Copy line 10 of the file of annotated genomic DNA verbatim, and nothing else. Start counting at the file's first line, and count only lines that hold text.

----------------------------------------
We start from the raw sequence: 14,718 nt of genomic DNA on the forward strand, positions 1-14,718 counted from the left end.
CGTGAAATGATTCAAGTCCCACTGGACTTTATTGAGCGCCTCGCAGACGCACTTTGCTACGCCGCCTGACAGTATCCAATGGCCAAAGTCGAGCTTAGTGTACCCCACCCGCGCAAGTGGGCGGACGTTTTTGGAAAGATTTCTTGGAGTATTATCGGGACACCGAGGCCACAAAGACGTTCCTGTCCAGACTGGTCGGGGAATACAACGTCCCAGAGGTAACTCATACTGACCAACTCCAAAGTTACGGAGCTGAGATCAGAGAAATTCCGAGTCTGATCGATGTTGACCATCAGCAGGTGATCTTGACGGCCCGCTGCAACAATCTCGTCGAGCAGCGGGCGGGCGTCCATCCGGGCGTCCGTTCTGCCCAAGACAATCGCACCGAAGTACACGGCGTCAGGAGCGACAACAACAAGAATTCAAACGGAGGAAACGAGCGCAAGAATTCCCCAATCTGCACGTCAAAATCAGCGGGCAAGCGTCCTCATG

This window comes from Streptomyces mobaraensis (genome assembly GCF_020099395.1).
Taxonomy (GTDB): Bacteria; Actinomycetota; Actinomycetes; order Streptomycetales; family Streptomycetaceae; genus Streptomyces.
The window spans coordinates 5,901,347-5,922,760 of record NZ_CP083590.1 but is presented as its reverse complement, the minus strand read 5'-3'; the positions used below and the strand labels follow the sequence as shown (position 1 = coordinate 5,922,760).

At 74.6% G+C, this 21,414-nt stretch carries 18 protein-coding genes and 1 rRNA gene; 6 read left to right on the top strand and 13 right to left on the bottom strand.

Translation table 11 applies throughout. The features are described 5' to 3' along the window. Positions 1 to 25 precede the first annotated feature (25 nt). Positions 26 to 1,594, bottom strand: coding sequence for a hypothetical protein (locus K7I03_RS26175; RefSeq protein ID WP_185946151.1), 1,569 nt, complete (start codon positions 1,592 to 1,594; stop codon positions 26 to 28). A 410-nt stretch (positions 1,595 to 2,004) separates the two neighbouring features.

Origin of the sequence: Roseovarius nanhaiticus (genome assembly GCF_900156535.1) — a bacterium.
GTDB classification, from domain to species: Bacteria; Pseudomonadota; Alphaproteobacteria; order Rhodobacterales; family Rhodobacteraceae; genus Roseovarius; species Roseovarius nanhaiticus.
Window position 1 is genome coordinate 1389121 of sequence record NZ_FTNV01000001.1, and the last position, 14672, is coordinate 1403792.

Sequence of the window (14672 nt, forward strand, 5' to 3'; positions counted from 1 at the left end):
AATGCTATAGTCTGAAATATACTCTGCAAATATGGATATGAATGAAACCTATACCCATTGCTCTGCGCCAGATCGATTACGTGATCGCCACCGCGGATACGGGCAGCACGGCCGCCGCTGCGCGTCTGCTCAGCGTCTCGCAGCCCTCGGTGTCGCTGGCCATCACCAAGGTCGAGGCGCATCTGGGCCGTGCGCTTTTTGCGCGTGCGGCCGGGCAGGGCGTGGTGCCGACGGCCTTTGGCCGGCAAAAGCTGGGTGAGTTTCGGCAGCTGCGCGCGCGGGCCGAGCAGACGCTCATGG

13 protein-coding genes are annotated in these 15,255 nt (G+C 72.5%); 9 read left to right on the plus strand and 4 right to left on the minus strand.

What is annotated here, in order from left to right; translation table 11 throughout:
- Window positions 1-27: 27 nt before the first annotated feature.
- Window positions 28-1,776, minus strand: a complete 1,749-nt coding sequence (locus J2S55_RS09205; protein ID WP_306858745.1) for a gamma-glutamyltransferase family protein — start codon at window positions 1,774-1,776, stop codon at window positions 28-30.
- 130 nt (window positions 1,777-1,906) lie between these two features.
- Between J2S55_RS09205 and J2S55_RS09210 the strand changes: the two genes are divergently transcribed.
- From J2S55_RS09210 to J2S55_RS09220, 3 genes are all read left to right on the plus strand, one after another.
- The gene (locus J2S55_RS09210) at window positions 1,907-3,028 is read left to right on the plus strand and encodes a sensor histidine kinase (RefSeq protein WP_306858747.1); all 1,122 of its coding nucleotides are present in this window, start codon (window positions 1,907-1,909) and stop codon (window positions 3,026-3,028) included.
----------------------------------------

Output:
Window position 1 is genome coordinate 1389121 of sequence record NZ_FTNV01000001.1, and the last position, 14672, is coordinate 1403792.